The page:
2. Encourage your kid to imagine that it is the next day and he is in a boring class. In the class he is extremely tired, but he MUST stay awake. Encourage your kid to imagine what each of her senses experience as he does this mental exercise.
  3. Encourage your kid to imagine a repetitive pleasurable activity (e.g., fishing, cheerleading, pitching a ball game, dancing, etc.). Again, encourage her to engage all of her senses when imagining this activity.
  4. Play sounds from nature (e.g., the beach, a rainforest, etc.) or other soothing music (e.g., insomnia tracks available on iTunes). If your child has a device like an iPod, he may enjoy using one of the compatible pillows that are available.
  5. Some people report that the aroma of lavender can have a sedating effect. So, consider this as well.

Insomnia is like a fever as it is a symptom that has many possible causes (e.g., sleep apnea, mood disorders, anxiety disorders, etc.). If your child suffers from persistent insomnia consult with your child’s pediatrician regarding possible medical causes. If medical interventions do not resolve the problem, are contraindicated or will take a while to implement, consider seeking out the services of a qualified mental health professional.

Developing Gratitude in Kids

happy jumping black boy, white backgroundHelping kids to develop gratitude has multiple benefits. It weakens self-entitlement because kids need to recognize that they have been gifted with something instead of feeling inherently entitled to it. Gratitude also promotes adaptive thinking, joy and a sense of meaning. This entry focuses on a few strategies for promoting gratitude in kids.

A good way to start is to do gratitude letters across the entire family. For that methodology, see this blog entry. Being on either end of a gratitude letter is usually a very enriching experience.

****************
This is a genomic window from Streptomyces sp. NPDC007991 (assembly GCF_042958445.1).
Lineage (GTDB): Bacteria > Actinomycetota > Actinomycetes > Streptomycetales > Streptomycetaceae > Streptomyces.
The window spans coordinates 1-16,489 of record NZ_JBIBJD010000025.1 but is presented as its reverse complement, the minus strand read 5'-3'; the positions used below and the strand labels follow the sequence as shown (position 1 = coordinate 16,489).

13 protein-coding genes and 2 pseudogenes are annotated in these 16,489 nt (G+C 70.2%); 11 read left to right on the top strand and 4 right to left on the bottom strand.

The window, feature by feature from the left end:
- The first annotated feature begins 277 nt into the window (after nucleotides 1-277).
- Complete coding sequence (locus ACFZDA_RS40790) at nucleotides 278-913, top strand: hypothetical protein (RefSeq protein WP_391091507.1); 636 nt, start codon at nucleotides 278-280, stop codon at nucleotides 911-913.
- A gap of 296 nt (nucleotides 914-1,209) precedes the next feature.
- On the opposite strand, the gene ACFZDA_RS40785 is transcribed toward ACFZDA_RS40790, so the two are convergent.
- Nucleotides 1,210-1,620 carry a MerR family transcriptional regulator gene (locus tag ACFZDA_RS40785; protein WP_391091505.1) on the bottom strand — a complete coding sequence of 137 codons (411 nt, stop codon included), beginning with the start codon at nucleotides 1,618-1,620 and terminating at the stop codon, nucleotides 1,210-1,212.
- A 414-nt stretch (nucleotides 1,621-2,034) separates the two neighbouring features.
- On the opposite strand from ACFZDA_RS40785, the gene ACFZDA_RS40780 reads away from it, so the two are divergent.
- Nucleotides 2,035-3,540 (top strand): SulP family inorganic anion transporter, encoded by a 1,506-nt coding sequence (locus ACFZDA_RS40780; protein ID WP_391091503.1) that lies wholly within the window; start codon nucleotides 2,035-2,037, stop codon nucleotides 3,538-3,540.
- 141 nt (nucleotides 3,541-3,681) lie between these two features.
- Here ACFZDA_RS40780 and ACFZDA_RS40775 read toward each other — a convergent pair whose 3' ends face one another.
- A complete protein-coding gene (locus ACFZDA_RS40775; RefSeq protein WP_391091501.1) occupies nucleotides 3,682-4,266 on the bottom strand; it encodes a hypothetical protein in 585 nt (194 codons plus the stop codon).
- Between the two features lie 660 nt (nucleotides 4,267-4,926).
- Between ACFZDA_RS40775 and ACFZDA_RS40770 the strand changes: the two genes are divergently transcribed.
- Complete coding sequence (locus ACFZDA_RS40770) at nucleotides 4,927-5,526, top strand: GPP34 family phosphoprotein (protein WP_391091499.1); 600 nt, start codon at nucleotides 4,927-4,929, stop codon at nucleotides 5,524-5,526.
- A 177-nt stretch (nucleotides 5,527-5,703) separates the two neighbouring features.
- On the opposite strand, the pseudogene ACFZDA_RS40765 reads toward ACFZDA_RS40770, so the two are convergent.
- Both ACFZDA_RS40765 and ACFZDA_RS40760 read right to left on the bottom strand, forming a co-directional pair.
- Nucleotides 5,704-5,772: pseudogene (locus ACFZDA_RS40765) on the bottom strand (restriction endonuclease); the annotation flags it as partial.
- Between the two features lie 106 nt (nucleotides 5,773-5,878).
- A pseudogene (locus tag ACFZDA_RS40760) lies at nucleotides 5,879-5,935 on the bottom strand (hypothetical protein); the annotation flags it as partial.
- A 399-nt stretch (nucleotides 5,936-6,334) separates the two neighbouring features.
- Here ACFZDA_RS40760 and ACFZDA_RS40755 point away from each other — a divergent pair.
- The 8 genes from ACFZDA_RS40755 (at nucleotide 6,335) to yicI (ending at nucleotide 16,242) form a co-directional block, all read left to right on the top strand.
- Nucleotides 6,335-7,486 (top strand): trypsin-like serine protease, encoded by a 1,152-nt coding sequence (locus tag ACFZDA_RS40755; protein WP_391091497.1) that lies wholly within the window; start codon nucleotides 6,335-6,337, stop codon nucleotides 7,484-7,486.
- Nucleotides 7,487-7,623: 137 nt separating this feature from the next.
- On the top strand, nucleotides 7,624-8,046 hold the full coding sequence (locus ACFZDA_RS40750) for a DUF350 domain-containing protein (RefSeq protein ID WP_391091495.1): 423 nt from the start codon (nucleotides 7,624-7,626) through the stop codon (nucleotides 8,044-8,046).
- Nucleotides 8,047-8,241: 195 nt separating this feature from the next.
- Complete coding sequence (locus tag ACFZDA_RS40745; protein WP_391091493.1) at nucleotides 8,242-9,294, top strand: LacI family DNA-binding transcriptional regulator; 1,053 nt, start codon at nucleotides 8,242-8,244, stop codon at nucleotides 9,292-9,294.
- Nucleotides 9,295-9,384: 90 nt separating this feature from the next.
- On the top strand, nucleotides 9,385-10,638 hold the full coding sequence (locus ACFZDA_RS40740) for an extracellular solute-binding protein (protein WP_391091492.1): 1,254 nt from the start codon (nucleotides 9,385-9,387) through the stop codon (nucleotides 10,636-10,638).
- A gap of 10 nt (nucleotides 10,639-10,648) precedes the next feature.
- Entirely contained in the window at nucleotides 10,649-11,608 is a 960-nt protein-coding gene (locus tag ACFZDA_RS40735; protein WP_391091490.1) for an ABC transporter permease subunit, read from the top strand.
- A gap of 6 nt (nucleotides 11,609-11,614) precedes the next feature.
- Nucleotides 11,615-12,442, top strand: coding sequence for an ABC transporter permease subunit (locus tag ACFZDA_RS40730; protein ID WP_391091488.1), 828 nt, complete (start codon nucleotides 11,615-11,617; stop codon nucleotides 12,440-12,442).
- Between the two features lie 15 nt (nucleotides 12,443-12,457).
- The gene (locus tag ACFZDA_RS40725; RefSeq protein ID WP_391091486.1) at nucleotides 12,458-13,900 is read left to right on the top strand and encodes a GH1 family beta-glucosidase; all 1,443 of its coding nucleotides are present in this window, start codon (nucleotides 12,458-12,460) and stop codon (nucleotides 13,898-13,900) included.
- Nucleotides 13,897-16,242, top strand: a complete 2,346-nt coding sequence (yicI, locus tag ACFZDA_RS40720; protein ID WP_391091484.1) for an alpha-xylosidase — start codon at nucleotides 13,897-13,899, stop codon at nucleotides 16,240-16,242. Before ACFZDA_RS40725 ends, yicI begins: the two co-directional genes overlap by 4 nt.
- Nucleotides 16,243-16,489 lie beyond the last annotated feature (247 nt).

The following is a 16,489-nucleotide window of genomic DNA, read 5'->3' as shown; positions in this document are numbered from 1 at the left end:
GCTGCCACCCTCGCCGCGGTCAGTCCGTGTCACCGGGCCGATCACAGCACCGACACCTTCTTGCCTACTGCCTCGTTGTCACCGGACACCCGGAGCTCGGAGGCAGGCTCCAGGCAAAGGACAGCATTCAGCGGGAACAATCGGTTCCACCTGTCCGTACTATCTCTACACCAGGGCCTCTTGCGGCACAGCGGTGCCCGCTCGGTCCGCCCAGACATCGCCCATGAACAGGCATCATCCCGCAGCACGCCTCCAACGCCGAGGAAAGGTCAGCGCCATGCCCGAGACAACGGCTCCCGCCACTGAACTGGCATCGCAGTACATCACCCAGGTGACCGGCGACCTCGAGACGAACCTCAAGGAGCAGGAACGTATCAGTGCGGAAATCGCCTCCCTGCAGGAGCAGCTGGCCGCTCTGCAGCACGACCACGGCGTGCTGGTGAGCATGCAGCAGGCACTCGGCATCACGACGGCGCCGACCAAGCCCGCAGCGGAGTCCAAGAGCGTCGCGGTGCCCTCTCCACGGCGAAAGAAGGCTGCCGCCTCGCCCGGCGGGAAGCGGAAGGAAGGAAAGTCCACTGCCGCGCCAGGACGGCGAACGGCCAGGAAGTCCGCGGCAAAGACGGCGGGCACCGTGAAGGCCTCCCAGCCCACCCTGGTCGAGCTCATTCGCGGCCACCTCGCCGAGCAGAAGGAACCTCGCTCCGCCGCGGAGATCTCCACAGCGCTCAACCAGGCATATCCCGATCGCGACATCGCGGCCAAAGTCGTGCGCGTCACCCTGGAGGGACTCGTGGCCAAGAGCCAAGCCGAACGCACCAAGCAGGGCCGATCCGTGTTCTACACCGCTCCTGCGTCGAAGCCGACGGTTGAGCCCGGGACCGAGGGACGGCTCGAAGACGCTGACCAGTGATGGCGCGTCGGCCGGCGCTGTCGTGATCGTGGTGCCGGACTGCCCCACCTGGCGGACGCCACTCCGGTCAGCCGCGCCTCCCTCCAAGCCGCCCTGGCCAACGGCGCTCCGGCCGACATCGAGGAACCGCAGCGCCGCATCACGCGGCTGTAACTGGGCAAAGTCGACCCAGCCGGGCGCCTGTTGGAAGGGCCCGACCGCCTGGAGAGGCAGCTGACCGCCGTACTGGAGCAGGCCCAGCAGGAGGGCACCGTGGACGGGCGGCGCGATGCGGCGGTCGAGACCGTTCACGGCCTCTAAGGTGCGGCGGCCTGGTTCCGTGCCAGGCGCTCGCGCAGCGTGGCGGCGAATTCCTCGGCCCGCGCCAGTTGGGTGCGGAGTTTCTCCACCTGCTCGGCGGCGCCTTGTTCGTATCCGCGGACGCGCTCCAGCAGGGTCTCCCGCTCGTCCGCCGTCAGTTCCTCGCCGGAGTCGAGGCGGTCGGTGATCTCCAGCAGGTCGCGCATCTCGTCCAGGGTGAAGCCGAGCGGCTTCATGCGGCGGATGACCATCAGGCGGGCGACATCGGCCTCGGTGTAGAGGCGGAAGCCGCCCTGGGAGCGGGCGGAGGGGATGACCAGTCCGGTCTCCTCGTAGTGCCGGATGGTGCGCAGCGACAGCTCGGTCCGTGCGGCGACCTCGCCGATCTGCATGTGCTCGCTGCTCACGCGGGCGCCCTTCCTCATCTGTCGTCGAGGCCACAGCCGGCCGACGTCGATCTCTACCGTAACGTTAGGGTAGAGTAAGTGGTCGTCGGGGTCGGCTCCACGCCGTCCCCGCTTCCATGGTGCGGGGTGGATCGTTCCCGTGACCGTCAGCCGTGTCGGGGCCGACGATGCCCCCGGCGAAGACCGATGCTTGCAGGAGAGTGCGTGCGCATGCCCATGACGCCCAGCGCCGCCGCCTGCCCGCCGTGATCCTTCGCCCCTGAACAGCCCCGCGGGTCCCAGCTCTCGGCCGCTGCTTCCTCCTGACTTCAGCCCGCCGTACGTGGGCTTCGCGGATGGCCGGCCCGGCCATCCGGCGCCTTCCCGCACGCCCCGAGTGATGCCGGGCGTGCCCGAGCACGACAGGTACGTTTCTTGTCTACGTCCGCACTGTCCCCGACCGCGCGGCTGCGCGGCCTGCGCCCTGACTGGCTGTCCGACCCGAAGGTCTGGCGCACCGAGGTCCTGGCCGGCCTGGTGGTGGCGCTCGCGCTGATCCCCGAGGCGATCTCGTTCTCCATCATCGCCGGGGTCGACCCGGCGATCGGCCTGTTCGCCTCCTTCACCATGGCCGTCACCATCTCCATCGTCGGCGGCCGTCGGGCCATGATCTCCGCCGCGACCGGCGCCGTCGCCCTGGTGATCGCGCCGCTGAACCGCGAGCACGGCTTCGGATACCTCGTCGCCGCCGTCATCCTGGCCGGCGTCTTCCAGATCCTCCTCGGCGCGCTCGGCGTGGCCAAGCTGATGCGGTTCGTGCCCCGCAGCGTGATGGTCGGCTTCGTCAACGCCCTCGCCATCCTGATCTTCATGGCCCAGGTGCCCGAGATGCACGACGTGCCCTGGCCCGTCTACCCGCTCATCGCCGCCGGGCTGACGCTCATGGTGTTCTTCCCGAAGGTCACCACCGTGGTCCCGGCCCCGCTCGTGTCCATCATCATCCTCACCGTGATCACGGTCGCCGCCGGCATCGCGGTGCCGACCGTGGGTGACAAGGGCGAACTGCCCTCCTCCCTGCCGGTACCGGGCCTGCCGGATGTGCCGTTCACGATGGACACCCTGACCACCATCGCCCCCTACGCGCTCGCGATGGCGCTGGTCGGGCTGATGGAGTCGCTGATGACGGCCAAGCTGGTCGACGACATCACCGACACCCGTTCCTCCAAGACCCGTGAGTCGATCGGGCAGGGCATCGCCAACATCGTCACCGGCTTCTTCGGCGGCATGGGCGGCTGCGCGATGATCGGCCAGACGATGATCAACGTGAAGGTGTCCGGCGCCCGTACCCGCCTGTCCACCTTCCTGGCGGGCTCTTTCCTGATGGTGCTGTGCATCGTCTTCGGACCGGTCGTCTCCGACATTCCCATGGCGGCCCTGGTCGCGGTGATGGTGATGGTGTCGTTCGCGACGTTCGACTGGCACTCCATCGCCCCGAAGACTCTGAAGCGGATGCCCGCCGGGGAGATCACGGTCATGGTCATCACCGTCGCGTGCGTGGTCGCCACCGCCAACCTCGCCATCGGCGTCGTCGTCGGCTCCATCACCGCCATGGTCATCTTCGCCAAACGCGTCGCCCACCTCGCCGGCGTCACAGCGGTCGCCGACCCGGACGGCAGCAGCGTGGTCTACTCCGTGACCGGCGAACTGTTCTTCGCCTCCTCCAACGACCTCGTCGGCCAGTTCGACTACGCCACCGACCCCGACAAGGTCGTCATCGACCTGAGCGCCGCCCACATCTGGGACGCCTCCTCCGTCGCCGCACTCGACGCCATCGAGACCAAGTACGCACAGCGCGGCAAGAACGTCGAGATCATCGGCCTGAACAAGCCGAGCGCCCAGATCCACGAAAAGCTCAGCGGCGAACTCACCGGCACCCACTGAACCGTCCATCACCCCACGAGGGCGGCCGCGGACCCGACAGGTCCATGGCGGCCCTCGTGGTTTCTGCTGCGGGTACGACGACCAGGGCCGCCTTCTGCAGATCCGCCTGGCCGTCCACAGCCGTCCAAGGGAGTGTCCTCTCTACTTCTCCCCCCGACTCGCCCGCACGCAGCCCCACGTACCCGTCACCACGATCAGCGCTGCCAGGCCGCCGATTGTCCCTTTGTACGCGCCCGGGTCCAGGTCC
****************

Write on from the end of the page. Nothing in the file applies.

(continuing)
Families can also develop gratitude rituals. Before eating a shared meal, whether it’s all of the family or just part of the family, each person might mention 1-3 things that she is grateful for that day. These might be small things (e.g., the sounds of birds chirping in the morning) or big things (e.g., being on the honor roll). Moreover, if your family shares a spiritual practice of praying, prayers of thanksgiving can be offered each night for specific developments during the day.

There are also things kids can be trained to do on their own. For example, counting three blessings in the show can be a mood lifting habit, as can doing so right before bed. Some kids also find value in making a gratitude list once a week for things that happened that week. The research suggests that such practices promote positive feelings and attitudes. As is said: that which you pays attention to expands.

There are two traps to avoid. First, directing a kid towards gratitude usually teen laying down and looking aheadwouldn’t be a good way to respond to that kid’s legitimate pain and suffering. Trying to direct a kid towards gratitude, when he is legitimately hurting, can make it harder for him to learn to cope adaptively with such experiences. Second, it’s important to try to be specific with expressions of parental gratitude and to not offer vague praise (e.g., a parent saying to a child: “I’m grateful that you’re so smart” is not nearly as helpful as “I’m grateful that you aced a difficult English exam today”).